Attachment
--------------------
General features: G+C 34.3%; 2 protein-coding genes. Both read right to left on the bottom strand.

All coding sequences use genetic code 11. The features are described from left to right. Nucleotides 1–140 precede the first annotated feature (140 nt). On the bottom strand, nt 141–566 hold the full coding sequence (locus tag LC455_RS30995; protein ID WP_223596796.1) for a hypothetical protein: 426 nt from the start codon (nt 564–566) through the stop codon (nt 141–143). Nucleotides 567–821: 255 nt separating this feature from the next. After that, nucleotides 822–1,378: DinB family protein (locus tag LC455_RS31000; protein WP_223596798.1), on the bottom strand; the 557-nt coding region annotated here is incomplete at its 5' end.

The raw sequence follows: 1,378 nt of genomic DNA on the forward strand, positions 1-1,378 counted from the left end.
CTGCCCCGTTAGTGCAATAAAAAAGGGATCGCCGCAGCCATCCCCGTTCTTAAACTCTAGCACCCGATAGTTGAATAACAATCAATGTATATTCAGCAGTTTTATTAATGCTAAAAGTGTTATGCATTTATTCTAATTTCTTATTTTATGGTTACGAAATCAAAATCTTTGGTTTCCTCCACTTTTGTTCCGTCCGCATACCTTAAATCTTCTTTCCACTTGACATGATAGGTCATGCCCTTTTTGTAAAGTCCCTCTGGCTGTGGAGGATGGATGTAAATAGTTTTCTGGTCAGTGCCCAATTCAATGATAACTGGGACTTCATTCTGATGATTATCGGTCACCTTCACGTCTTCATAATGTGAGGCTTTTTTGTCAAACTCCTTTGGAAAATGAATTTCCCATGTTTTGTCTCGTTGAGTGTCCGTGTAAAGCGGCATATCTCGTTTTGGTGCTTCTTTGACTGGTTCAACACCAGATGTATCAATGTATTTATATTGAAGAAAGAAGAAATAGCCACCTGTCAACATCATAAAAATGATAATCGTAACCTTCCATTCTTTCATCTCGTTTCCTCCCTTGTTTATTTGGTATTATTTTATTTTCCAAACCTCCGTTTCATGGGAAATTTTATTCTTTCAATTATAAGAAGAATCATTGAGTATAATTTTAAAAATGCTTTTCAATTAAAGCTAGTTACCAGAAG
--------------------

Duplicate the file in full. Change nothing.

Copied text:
General features: G+C 34.3%; 2 protein-coding genes. Both read right to left on the bottom strand.

All coding sequences use genetic code 11. The features are described from left to right. Nucleotides 1–140 precede the first annotated feature (140 nt). On the bottom strand, nt 141–566 hold the full coding sequence (locus tag LC455_RS30995; protein ID WP_223596796.1) for a hypothetical protein: 426 nt from the start codon (nt 564–566) through the stop codon (nt 141–143). Nucleotides 567–821: 255 nt separating this feature from the next. After that, nucleotides 822–1,378: DinB family protein (locus tag LC455_RS31000; protein WP_223596798.1), on the bottom strand; the 557-nt coding region annotated here is incomplete at its 5' end.

The raw sequence follows: 1,378 nt of genomic DNA on the forward strand, positions 1-1,378 counted from the left end.
CTGCCCCGTTAGTGCAATAAAAAAGGGATCGCCGCAGCCATCCCCGTTCTTAAACTCTAGCACCCGATAGTTGAATAACAATCAATGTATATTCAGCAGTTTTATTAATGCTAAAAGTGTTATGCATTTATTCTAATTTCTTATTTTATGGTTACGAAATCAAAATCTTTGGTTTCCTCCACTTTTGTTCCGTCCGCATACCTTAAATCTTCTTTCCACTTGACATGATAGGTCATGCCCTTTTTGTAAAGTCCCTCTGGCTGTGGAGGATGGATGTAAATAGTTTTCTGGTCAGTGCCCAATTCAATGATAACTGGGACTTCATTCTGATGATTATCGGTCACCTTCACGTCTTCATAATGTGAGGCTTTTTTGTCAAACTCCTTTGGAAAATGAATTTCCCATGTTTTGTCTCGTTGAGTGTCCGTGTAAAGCGGCATATCTCGTTTTGGTGCTTCTTTGACTGGTTCAACACCAGATGTATCAATGTATTTATATTGAAGAAAGAAGAAATAGCCACCTGTCAACATCATAAAAATGATAATCGTAACCTTCCATTCTTTCATCTCGTTTCCTCCCTTGTTTATTTGGTATTATTTTATTTTCCAAACCTCCGTTTCATGGGAAATTTTATTCTTTCAATTATAAGAAGAATCATTGAGTATAATTTTAAAAATGCTTTTCAATTAAAGCTAGTTACCAGAAG